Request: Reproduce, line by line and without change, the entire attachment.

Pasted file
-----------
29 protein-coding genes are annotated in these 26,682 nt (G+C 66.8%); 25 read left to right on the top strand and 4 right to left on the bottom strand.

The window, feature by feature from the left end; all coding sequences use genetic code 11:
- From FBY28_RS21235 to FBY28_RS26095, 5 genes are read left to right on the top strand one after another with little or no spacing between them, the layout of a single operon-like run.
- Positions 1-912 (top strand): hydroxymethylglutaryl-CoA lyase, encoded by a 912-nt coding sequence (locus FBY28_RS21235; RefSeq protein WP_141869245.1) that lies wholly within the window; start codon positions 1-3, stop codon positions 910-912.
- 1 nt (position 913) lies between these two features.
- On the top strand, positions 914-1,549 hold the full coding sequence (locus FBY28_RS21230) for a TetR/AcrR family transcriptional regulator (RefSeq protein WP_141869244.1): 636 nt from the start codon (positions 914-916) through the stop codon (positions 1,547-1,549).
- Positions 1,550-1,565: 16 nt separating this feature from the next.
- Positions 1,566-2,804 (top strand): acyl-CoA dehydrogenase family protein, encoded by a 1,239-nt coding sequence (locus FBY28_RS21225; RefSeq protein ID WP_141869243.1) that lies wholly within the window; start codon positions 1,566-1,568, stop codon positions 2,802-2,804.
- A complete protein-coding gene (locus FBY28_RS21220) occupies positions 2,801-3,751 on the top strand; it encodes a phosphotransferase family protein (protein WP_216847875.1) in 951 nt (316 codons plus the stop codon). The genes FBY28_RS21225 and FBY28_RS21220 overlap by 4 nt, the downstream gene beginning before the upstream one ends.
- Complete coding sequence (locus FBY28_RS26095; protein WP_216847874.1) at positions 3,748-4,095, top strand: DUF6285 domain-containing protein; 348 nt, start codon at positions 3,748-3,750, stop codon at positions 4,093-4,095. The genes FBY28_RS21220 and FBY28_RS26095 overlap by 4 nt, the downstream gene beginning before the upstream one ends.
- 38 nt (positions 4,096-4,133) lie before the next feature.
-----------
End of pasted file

29 protein-coding genes are annotated in these 26,682 nt (G+C 66.8%); 25 read left to right on the top strand and 4 right to left on the bottom strand.

The window, feature by feature from the left end; all coding sequences use genetic code 11:
- From FBY28_RS21235 to FBY28_RS26095, 5 genes are read left to right on the top strand one after another with little or no spacing between them, the layout of a single operon-like run.
- Positions 1-912 (top strand): hydroxymethylglutaryl-CoA lyase, encoded by a 912-nt coding sequence (locus FBY28_RS21235; RefSeq protein WP_141869245.1) that lies wholly within the window; start codon positions 1-3, stop codon positions 910-912.
- 1 nt (position 913) lies between these two features.
- On the top strand, positions 914-1,549 hold the full coding sequence (locus FBY28_RS21230) for a TetR/AcrR family transcriptional regulator (RefSeq protein WP_141869244.1): 636 nt from the start codon (positions 914-916) through the stop codon (positions 1,547-1,549).
- Positions 1,550-1,565: 16 nt separating this feature from the next.
- Positions 1,566-2,804 (top strand): acyl-CoA dehydrogenase family protein, encoded by a 1,239-nt coding sequence (locus FBY28_RS21225; RefSeq protein ID WP_141869243.1) that lies wholly within the window; start codon positions 1,566-1,568, stop codon positions 2,802-2,804.
- A complete protein-coding gene (locus FBY28_RS21220) occupies positions 2,801-3,751 on the top strand; it encodes a phosphotransferase family protein (protein WP_216847875.1) in 951 nt (316 codons plus the stop codon). The genes FBY28_RS21225 and FBY28_RS21220 overlap by 4 nt, the downstream gene beginning before the upstream one ends.
- Complete coding sequence (locus FBY28_RS26095; protein WP_216847874.1) at positions 3,748-4,095, top strand: DUF6285 domain-containing protein; 348 nt, start codon at positions 3,748-3,750, stop codon at positions 4,093-4,095. The genes FBY28_RS21220 and FBY28_RS26095 overlap by 4 nt, the downstream gene beginning before the upstream one ends.
- 38 nt (positions 4,096-4,133) lie before the next feature.